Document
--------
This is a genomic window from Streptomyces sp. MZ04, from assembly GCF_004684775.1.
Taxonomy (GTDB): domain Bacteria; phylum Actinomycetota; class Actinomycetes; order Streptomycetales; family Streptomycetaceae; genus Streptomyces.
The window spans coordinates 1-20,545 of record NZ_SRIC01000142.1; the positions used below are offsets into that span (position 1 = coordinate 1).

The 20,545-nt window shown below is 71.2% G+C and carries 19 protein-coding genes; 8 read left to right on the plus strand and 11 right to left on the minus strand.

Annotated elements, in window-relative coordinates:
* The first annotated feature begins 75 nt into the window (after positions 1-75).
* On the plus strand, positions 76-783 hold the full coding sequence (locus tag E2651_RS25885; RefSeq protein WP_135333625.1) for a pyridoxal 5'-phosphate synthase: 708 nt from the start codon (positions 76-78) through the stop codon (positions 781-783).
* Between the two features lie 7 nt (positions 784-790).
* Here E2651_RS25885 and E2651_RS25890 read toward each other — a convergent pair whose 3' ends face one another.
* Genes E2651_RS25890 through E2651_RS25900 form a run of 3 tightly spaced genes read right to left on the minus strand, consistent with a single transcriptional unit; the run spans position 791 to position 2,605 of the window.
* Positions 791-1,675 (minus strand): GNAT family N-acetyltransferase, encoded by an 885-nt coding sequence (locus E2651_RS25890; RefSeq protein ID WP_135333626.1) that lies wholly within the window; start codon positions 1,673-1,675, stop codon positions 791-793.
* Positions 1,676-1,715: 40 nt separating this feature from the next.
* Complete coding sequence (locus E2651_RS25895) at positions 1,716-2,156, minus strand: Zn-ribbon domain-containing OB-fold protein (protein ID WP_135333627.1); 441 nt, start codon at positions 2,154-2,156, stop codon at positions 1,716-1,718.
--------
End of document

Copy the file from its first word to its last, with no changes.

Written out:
This is a genomic window from Streptomyces sp. MZ04, from assembly GCF_004684775.1.
Taxonomy (GTDB): domain Bacteria; phylum Actinomycetota; class Actinomycetes; order Streptomycetales; family Streptomycetaceae; genus Streptomyces.
The window spans coordinates 1-20,545 of record NZ_SRIC01000142.1; the positions used below are offsets into that span (position 1 = coordinate 1).

The 20,545-nt window shown below is 71.2% G+C and carries 19 protein-coding genes; 8 read left to right on the plus strand and 11 right to left on the minus strand.

Annotated elements, in window-relative coordinates:
* The first annotated feature begins 75 nt into the window (after positions 1-75).
* On the plus strand, positions 76-783 hold the full coding sequence (locus tag E2651_RS25885; RefSeq protein WP_135333625.1) for a pyridoxal 5'-phosphate synthase: 708 nt from the start codon (positions 76-78) through the stop codon (positions 781-783).
* Between the two features lie 7 nt (positions 784-790).
* Here E2651_RS25885 and E2651_RS25890 read toward each other — a convergent pair whose 3' ends face one another.
* Genes E2651_RS25890 through E2651_RS25900 form a run of 3 tightly spaced genes read right to left on the minus strand, consistent with a single transcriptional unit; the run spans position 791 to position 2,605 of the window.
* Positions 791-1,675 (minus strand): GNAT family N-acetyltransferase, encoded by an 885-nt coding sequence (locus E2651_RS25890; RefSeq protein ID WP_135333626.1) that lies wholly within the window; start codon positions 1,673-1,675, stop codon positions 791-793.
* Positions 1,676-1,715: 40 nt separating this feature from the next.
* Complete coding sequence (locus E2651_RS25895) at positions 1,716-2,156, minus strand: Zn-ribbon domain-containing OB-fold protein (protein ID WP_135333627.1); 441 nt, start codon at positions 2,154-2,156, stop codon at positions 1,716-1,718.